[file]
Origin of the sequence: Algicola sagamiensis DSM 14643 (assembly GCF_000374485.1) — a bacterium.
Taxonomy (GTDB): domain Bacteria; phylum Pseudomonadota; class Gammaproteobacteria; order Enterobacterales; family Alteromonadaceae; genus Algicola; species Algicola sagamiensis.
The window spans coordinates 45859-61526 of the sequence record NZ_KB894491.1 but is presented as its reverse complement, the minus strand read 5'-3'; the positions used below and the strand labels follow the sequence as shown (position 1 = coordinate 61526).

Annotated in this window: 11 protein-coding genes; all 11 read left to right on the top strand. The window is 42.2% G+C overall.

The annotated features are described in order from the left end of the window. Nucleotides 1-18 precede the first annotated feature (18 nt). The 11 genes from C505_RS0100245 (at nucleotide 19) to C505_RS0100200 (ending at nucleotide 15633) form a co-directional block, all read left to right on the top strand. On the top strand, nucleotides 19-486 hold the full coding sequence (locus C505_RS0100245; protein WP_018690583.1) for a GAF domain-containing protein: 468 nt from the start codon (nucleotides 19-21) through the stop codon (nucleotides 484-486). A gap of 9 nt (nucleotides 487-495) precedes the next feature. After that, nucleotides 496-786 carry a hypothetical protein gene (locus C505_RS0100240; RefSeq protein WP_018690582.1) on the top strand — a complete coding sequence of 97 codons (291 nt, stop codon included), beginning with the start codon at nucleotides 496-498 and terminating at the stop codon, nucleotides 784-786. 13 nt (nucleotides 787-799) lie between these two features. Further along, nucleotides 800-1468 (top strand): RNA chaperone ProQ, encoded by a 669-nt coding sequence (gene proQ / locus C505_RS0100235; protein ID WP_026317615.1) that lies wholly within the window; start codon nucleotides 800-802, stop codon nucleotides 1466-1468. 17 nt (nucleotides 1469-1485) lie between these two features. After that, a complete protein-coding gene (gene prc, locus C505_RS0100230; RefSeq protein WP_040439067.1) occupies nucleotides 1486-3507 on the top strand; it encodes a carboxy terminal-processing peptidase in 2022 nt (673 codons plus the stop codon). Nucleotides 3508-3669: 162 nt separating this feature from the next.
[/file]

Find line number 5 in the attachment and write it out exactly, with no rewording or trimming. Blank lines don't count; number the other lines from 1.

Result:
The annotated features are described in order from the left end of the window. Nucleotides 1-18 precede the first annotated feature (18 nt). The 11 genes from C505_RS0100245 (at nucleotide 19) to C505_RS0100200 (ending at nucleotide 15633) form a co-directional block, all read left to right on the top strand. On the top strand, nucleotides 19-486 hold the full coding sequence (locus C505_RS0100245; protein WP_018690583.1) for a GAF domain-containing protein: 468 nt from the start codon (nucleotides 19-21) through the stop codon (nucleotides 484-486). A gap of 9 nt (nucleotides 487-495) precedes the next feature. After that, nucleotides 496-786 carry a hypothetical protein gene (locus C505_RS0100240; RefSeq protein WP_018690582.1) on the top strand — a complete coding sequence of 97 codons (291 nt, stop codon included), beginning with the start codon at nucleotides 496-498 and terminating at the stop codon, nucleotides 784-786. 13 nt (nucleotides 787-799) lie between these two features. Further along, nucleotides 800-1468 (top strand): RNA chaperone ProQ, encoded by a 669-nt coding sequence (gene proQ / locus C505_RS0100235; protein ID WP_026317615.1) that lies wholly within the window; start codon nucleotides 800-802, stop codon nucleotides 1466-1468. 17 nt (nucleotides 1469-1485) lie between these two features. After that, a complete protein-coding gene (gene prc, locus C505_RS0100230; RefSeq protein WP_040439067.1) occupies nucleotides 1486-3507 on the top strand; it encodes a carboxy terminal-processing peptidase in 2022 nt (673 codons plus the stop codon). Nucleotides 3508-3669: 162 nt separating this feature from the next.